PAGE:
IBM’s Watson computer, which defeated the two all-time human champs on the TV quiz show Jeopardy! in 2011, is a glowing example of the heights achievable by predictive analytics. This is a machine that answers questions—about any of a broad, open range of topics. The same core technology that companies use to predict whether you’ll buy and which ad you’ll click is employed under Watson’s hood to predict, given a question, whether a candidate answer is correct. With this capability in place, Watson can “cast a wide net” by collecting thousands of candidate answers for a question, and then narrow down to the correct answer by predicting for each, “Is this the right answer?”
But, given that many of us have Siri, the iPhone’s eager-to-please personal assistant, right in our pocket, what’s so special about IBM’s one-of-a-kind, multi-refrigerator-sized monstrosity that cost tens of millions of dollars to build? How do the two compare?
First introduced as the main selling point to distinguish the iPhone 4S from the preceding model, Siri responds to a broad, expanding range of voice commands and inquiries directed toward your iPhone.
Siri handles simpler language than Watson does: Users tailor requests for Siri knowing that they’re speaking to a computer, whereas Watson fields Jeopardy!‘s clever, wordy, information-packed questions that have been written with only humans in mind, without regard or consideration for the possibility that a machine might be answering. Because of this, Siri’s underlying technology is designed to solve a different, simpler variant of the human language problem.
Although Siri responds to an impressively wide range of language usage, such that users can address the device in a casual manner with little or no prior instruction, people know that computers are rigid and will naturally constrain their inquiries. Someone might request, “Set an appointment for tomorrow at 2 o’clock for coffee with Bill,” but will probably not say, “Set an appointment with that guy I ate lunch with a lot last month who has a Yahoo! e-mail address,” and will definitely not say, “I want to find out when my tall, handsome friend from Wyoming feels like discussing our start-up idea in the next couple weeks.”
Siri flexibly handles relatively simple phrases that pertain to smartphone tasks such as placing calls, text messaging, performing Internet searches, and employing map and calendar functions (she’s your social techretary).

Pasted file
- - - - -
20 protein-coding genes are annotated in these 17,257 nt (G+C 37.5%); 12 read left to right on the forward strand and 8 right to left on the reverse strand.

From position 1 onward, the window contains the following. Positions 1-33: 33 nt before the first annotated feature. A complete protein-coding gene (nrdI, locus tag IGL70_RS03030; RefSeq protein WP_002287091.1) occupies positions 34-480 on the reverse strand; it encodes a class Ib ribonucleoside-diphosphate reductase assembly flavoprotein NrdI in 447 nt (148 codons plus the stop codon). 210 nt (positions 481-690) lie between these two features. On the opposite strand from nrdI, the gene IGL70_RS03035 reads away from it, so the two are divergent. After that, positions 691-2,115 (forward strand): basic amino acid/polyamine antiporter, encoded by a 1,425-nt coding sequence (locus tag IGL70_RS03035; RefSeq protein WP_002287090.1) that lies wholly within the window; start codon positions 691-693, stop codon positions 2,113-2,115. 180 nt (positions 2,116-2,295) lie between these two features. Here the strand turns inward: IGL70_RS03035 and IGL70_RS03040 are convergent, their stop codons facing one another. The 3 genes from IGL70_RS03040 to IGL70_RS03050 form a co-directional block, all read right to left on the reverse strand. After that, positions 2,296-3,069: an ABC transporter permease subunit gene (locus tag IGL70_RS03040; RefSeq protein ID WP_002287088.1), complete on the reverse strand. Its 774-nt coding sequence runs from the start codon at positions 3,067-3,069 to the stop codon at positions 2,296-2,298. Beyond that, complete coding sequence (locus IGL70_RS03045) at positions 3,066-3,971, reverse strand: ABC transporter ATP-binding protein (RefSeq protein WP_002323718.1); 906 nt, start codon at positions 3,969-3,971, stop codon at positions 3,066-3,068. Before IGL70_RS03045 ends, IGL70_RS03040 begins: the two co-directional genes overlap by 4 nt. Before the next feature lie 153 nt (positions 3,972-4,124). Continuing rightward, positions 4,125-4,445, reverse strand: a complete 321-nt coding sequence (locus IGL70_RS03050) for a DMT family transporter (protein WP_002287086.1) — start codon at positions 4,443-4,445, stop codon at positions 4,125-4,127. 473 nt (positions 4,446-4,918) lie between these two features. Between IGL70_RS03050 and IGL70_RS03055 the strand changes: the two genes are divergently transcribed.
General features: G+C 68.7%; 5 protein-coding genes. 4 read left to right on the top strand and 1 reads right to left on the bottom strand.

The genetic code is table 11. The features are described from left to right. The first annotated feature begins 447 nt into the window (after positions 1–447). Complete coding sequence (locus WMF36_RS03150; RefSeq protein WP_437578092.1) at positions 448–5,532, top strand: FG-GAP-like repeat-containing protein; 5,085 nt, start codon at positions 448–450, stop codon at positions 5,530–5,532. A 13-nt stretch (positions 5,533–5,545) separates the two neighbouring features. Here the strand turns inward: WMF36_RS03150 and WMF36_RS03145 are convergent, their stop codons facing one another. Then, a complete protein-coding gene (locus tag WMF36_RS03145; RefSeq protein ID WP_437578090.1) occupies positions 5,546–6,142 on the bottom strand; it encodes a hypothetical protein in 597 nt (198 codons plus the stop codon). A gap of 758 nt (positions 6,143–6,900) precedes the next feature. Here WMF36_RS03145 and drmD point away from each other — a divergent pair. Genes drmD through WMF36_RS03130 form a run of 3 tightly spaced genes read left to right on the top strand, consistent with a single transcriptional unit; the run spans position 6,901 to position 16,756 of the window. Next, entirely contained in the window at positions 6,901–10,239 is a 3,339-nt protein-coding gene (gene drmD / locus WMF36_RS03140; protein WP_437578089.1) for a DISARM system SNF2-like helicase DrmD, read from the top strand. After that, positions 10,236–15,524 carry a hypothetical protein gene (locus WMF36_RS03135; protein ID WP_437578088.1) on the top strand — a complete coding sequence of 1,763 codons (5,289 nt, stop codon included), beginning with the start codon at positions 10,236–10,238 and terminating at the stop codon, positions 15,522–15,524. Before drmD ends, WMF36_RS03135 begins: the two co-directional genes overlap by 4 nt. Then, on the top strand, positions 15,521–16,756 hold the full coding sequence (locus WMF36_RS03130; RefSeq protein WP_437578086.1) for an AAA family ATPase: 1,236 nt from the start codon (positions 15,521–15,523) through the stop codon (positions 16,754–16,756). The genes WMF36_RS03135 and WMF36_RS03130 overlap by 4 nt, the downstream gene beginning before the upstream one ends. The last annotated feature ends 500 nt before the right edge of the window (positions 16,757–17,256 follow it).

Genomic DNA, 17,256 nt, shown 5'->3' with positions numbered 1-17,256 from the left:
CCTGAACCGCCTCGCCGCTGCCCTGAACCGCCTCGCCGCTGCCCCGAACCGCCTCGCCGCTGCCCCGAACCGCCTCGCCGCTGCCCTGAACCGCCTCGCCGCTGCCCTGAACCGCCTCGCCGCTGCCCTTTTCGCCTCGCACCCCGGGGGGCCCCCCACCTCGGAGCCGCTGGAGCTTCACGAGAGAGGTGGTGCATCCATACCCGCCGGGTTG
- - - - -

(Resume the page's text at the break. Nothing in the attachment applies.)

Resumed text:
Siri also fields general questions, but it does not attempt full open question answering, as Watson does. Invoking a system called WolframAlpha (accessible for free online), it answers simply phrased, fact-based questions via database lookup; the system can only provide answers calculated from facts that appear explicitly in the structured, uniform tables of a database, such as:
The birthdates of famous people—How old was Elton John in 1976?
Astronomical facts—How long does it take light to go to the moon?
Geography—What is the biggest city in Texas?
Health care—What country has the highest average life expectancy?
One must phrase questions in a simple form, since WolframAlpha is designed first to compute answers from tables of data, and only secondarily to attempt to handle complicated grammar.
Siri processes spoken inquiries, whereas Watson processes transcribed questions. Researchers generally approach processing speech (speech recognition) as a separate problem from processing text. There is more room for error when a system attempts to transcribe spoken language before also interpreting it, as Siri does.
Siri includes a dictionary of humorous canned responses. If you ask Siri about its origin with, “Who’s your daddy?” it will respond, “I know this must mean something . . . everybody keeps asking me this question.” This should not be taken to imply adept human language processing.
Siri and WolframAlpha’s question answering performance is continually improved by ongoing research and development efforts, guided in part by the constant flow of incoming user queries.
For more information on Watson’s impressive achievements answering human questions — and my thoughts on what makes it intelligent — see this article on Big Think.
Adapted with permission of the publisher, Wiley, from Predictive Analytics: The Power to Predict Who Will Click, Buy, Lie, or Die (February 2013) by Eric Siegel, PhD. Dr. Siegel is the founder of Predictive Analytics World (www.pawcon.com), coming in 2013 and 2014 to Boston, San Francisco, Chicago, Washington D.C., Berlin, and London. For more information about predictive analytics, see the Predictive Analytics Guide.
By: Eric Siegel, Founder, Predictive Analytics World
Originally published at bigthink